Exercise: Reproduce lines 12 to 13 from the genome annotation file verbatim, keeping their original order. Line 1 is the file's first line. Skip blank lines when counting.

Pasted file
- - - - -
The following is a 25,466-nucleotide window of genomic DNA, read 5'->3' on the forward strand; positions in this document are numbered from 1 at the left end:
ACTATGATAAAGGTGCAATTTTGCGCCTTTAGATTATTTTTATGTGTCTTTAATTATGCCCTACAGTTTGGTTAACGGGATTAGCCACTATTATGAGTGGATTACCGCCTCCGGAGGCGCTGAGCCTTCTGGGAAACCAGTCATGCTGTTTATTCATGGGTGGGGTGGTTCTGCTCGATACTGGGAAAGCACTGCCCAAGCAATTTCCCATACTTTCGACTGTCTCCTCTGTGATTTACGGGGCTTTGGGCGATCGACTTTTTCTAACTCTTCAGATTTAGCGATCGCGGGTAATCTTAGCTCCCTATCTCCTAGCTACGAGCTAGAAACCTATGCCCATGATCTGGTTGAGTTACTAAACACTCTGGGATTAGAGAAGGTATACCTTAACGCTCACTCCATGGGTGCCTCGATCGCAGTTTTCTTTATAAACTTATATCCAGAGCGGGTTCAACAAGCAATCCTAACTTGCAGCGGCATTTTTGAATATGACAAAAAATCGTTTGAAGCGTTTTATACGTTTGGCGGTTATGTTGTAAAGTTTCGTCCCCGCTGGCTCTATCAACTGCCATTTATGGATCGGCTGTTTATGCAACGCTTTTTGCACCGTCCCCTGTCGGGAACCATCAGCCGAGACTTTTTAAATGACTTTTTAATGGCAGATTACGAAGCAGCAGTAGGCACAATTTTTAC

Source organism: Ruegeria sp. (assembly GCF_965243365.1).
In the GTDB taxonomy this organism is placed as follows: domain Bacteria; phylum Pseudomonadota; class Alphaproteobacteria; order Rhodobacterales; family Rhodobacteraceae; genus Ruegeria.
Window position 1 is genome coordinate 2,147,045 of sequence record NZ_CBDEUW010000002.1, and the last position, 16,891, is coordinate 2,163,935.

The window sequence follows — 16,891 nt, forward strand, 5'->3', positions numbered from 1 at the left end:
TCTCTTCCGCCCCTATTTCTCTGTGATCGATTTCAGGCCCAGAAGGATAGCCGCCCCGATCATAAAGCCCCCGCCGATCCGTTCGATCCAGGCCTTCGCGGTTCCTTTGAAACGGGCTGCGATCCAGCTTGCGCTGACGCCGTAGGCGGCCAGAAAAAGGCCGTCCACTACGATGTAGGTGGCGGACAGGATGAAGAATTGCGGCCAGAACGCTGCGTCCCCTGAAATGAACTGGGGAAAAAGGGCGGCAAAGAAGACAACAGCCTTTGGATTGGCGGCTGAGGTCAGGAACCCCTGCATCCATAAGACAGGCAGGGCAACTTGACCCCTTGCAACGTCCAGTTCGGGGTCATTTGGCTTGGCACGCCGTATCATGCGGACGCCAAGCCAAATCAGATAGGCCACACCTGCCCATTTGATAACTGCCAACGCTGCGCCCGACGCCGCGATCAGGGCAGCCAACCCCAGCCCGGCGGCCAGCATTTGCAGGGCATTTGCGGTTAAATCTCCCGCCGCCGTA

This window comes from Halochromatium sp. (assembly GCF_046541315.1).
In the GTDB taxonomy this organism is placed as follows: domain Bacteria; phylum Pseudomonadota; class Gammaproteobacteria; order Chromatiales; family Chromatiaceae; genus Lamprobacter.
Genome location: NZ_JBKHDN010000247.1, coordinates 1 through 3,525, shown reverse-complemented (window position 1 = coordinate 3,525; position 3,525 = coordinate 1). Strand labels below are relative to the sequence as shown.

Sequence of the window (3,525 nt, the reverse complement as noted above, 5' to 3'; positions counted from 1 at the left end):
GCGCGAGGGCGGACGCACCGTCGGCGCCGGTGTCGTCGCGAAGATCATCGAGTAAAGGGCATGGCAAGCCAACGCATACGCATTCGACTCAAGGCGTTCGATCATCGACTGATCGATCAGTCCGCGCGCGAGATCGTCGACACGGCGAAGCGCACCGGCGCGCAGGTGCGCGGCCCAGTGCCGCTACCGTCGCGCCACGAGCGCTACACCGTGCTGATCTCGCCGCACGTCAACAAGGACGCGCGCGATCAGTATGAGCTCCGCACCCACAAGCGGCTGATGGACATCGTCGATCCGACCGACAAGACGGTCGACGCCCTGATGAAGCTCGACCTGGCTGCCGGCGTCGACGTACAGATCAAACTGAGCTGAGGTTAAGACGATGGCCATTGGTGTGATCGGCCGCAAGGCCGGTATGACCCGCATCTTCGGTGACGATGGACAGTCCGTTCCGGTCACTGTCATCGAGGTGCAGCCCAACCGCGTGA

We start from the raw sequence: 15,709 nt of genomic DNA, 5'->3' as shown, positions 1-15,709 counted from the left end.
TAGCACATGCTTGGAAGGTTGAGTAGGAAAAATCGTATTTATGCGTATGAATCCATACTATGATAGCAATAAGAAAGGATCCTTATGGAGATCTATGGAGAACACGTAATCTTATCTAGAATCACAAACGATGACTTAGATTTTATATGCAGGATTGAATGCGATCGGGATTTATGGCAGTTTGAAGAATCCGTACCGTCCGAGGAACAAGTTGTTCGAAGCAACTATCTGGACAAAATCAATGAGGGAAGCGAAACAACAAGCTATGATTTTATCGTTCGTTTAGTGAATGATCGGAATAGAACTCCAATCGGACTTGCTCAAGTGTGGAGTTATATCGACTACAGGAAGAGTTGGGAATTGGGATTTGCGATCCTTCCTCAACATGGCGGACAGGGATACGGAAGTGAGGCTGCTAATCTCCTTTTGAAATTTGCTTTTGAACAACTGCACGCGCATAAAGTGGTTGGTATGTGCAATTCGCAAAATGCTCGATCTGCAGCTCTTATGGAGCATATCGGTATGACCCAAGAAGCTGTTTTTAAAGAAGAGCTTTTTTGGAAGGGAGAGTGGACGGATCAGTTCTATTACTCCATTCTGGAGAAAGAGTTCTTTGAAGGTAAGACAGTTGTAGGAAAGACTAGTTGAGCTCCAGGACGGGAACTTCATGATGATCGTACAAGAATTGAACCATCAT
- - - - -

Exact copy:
GCGCGAGGGCGGACGCACCGTCGGCGCCGGTGTCGTCGCGAAGATCATCGAGTAAAGGGCATGGCAAGCCAACGCATACGCATTCGACTCAAGGCGTTCGATCATCGACTGATCGATCAGTCCGCGCGCGAGATCGTCGACACGGCGAAGCGCACCGGCGCGCAGGTGCGCGGCCCAGTGCCGCTACCGTCGCGCCACGAGCGCTACACCGTGCTGATCTCGCCGCACGTCAACAAGGACGCGCGCGATCAGTATGAGCTCCGCACCCACAAGCGGCTGATGGACATCGTCGATCCGACCGACAAGACGGTCGACGCCCTGATGAAGCTCGACCTGGCTGCCGGCGTCGACGTACAGATCAAACTGAGCTGAGGTTAAGACGATGGCCATTGGTGTGATCGGCCGCAAGGCCGGTATGACCCGCATCTTCGGTGACGATGGACAGTCCGTTCCGGTCACTGTCATCGAGGTGCAGCCCAACCGCGTGA

We start from the raw sequence: 15,709 nt of genomic DNA, 5'->3' as shown, positions 1-15,709 counted from the left end.